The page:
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What are some of the major issues affecting retirement plans today?
Retirement plans today can be saddled with high fees, hidden or not. Not only that, but when it comes to revenue sharing with with multiple Record Keepers in some cases, this can drive up the costs plan sponsors and participants incur. From a legal and administration standpoint, there is often a lot of confusion when it comes to fiduciary requirements and even who is a fiduciary. Another major issue is low employee participation. This can result from a lack of educational services and informational products.
Retirement plans administered by third-party advisors can alleviate these issues, resulting in a more efficient and cost-effective retirement plan.
What are the key benefits of working with a third-party investment expert?
There are significant benefits to working with a third-party investment advisor like Shuster. Not only will they reduce your liability as a plan sponsor, but there are no conflicts of interest that you might experience when working with a record keeper. Furthermore, a third-party firm can provide comprehensive, cost-efficient fund menus, investment reviews and watchlist/replacement procedures. They also deliver valuable investment education services and policy statements. All of these can streamline your responsibilities as a plan sponsor.
What is the difference between a fiduciary and a non-fiduciary when it comes to a retirement plan?
There are two kinds of fiduciaries, “Named” and “Functional.” Named fiduciaries are individuals/entities specifically named as the plan’s fiduciary in the plan document. Functional fiduciaries, on the other hand, are individuals/entities who acquire fiduciary status through their role. This could include trustees, investment managers, CEOs, CFOs, HR directors or others. It also includes anyone with discretionary authority or control over plan management, plan administration or the disposition of plan assets. Finally, anyone who offers investment advice for a fee with respect to plan assets is considered a functional fiduciary.
You are not a fiduciary if you do not have discretion or control over a plan. This could include those performing legal, accounting or actuarial roles within an organization. Furthermore, those who solely perform “ministerial” functions within or conduct settlor activities are not fiduciaries.
What services should my firm be looking for when it comes to fiduciary education?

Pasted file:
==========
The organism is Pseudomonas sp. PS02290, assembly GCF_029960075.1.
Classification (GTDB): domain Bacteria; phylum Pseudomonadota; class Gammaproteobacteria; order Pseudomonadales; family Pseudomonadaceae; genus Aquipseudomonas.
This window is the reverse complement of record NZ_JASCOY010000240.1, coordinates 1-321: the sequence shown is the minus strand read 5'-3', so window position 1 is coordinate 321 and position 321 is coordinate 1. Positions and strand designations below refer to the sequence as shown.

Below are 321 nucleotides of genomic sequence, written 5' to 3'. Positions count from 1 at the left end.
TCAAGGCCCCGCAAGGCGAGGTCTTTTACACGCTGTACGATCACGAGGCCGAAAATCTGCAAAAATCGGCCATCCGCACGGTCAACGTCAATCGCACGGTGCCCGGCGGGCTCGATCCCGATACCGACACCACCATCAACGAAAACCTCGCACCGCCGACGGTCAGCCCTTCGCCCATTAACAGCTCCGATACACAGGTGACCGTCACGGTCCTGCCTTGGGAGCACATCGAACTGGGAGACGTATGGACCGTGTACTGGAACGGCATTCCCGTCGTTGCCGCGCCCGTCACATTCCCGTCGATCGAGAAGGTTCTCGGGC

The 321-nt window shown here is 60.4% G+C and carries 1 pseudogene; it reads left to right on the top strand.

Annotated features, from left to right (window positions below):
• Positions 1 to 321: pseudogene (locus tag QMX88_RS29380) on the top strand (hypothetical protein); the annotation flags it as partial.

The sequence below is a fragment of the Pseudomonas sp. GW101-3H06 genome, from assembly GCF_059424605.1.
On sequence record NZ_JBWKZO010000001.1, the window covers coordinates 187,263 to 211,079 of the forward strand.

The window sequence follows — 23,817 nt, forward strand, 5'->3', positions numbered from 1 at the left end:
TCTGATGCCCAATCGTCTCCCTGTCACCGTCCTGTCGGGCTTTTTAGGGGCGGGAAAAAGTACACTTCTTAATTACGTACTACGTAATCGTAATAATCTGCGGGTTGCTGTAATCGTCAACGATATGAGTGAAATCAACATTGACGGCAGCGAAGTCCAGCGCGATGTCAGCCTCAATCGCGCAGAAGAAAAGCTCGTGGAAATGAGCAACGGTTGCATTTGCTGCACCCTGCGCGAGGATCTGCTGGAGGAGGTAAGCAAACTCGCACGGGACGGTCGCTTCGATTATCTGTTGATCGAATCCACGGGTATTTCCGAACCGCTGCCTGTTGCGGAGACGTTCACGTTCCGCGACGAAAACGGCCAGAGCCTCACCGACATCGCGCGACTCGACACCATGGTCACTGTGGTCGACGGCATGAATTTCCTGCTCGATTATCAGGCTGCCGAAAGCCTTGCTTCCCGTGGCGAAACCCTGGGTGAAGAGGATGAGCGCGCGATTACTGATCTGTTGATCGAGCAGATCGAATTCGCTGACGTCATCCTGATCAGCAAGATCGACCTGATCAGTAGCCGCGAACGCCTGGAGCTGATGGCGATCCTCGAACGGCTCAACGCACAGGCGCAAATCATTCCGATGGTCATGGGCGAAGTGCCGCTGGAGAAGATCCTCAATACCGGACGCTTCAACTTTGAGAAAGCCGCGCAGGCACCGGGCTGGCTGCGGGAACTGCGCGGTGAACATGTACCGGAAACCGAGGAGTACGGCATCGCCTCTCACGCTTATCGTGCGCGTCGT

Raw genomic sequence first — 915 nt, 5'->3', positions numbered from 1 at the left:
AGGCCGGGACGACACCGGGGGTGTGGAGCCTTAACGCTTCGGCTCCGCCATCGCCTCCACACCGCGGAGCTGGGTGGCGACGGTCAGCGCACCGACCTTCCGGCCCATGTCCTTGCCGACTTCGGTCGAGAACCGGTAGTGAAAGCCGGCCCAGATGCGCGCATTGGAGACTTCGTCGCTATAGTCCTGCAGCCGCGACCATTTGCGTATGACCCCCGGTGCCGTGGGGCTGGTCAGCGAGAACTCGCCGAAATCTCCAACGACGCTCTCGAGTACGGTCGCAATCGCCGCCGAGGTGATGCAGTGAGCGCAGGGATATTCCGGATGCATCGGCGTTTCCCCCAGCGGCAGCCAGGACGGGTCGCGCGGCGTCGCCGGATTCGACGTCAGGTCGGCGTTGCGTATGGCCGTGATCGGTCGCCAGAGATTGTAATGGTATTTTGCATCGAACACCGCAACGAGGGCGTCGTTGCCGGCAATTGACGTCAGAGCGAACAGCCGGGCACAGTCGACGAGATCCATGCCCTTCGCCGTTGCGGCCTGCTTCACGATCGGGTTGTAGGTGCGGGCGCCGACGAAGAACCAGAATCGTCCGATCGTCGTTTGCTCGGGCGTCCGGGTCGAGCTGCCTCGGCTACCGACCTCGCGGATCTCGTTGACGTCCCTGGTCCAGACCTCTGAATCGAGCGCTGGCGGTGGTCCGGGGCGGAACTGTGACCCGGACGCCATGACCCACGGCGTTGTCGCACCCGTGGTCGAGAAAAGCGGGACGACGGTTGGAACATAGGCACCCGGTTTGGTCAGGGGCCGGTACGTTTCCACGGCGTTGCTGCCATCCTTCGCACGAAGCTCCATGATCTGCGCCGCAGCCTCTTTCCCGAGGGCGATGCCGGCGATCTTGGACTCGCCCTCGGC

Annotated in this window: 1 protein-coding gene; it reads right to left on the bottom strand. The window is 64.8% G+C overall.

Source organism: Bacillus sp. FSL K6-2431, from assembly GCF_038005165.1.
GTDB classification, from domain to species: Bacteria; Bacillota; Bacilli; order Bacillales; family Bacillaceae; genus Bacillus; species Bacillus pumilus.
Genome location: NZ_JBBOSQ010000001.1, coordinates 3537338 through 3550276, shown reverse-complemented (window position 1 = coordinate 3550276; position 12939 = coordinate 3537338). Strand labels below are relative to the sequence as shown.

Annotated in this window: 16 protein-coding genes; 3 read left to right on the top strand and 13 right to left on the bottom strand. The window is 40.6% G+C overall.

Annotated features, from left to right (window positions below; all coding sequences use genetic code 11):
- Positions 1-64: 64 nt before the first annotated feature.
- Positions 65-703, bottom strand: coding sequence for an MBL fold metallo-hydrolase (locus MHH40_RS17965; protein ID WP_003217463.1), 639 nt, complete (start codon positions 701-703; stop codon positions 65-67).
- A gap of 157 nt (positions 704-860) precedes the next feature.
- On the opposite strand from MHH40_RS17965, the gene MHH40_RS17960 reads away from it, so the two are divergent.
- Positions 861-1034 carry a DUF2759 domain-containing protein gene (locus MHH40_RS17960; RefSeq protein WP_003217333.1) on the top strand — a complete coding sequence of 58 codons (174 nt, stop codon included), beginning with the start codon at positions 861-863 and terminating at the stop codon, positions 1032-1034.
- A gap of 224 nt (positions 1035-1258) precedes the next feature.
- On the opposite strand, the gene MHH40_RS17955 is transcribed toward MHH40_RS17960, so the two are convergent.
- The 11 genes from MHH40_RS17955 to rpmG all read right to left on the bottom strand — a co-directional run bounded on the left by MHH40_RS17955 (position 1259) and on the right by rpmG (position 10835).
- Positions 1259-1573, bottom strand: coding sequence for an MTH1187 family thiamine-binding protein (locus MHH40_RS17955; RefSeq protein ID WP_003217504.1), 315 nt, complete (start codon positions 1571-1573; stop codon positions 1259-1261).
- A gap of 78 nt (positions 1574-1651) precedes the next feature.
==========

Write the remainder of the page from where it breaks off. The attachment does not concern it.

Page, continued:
Once you’ve selected plan fiduciaries, it’s critical to educate them on their responsibilities as well as any potential liabilities they may face. This can be accomplished through online or in-person education. But the job of the fiduciary does not end with initial training. As rules and regulations change, it’s equally important that fiduciaries continue to educate themselves. This will help reduce liability and can help increase plan participation.
How does employee communication benefit the overall plan?
Communication is a key element in driving participation of a retirement plan. It can increase participation by educating employees on the value of saving for retirement as well as the risks of not doing so. For participants, it’s helpful in understanding their risk tolerance and how to determine their retirement goals. Communications can also help shape perceptions of the employer by demonstrating ways in which they value their employees.
What are the differences between an actively-managed and a passively-managed fund?
An actively-managed fund features a fund manager looking to outpace the market or sector by leveraging research, analytics, forecasting and his/her own expertise. The manager of a passively-managed fund has a limited role in the managing the fund. Because of this, actively-managed funds generally have higher fees and expenses than passively managed funds.
What types of fiduciaries are there?
There are three types of fiduciaries, a 3(16), a 3(21) and a 3(38). The difference between each of these is significant:
How does hiring an outside advisor impact my status as a fiduciary?
A named fiduciaries can delegate fiduciary responsibilities to outside advisors who are functional fiduciaries, however this does not release the trustee from all fiduciary responsibility and liability.